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Trends from the APA 2016 Conference
The American Planning Association 2016 National Conference included a wide variety of topics and a significant amount of tweeting. This blog shares the highlights from the conference.
[Updated 4/11/2017] The APA National Conference in Phoenix featured a wide variety of planning topics that all planners could learn from. This is the sixth year that I (@evanscowley), along with Patrick Holland (@p18holland), have analyzed the conference using Twitter (see the analysis of the 2014 conference, 2013 conference, and 2012 conference, with @b_kubinski, and 2011 conference with @cubitplanning). To help us comb through all the tweets from this year’s conference we used NodeXL software, a free and open sourced software package that helps to visualize Twitter interactions. Using the hashtag, #APA16, all the tweets related to the conference were well organized into an Excel spreadsheet. From there we could look at which topics were receiving the most interactions, and which topics were developing trends. More information about scrapping data from Twitter can be found here.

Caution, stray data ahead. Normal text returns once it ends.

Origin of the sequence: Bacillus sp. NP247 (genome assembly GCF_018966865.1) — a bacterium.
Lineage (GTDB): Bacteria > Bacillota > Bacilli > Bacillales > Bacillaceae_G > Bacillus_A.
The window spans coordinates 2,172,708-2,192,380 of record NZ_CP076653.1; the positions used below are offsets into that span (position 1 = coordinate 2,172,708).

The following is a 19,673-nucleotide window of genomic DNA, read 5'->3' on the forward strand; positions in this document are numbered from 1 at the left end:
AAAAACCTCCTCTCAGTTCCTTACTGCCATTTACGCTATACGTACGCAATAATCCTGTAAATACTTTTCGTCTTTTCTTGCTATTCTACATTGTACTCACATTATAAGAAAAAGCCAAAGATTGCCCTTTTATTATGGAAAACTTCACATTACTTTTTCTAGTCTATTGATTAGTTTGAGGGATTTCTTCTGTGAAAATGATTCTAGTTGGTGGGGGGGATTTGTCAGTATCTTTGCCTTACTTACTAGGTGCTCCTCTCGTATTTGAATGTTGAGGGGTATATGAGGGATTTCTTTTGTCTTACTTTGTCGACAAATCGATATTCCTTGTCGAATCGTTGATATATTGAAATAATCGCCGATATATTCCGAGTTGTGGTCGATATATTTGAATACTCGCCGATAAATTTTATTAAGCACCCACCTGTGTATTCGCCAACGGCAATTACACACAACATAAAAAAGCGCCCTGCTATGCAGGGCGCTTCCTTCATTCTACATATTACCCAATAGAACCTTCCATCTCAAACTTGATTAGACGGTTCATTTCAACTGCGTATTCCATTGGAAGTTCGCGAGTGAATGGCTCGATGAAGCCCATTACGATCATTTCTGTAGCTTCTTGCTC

Throughout the conference attendees were actively tweeting. This year 4,300 people attended the conference and tweeted over 4,000 times, an increase of 1,700 tweets since 2011. Twitter interaction at the APA conference has been progressively climbing since we started tracking data back in 2011. 203 people were tweeting in 2011, 691 in 2012, and 1,089 in 2013.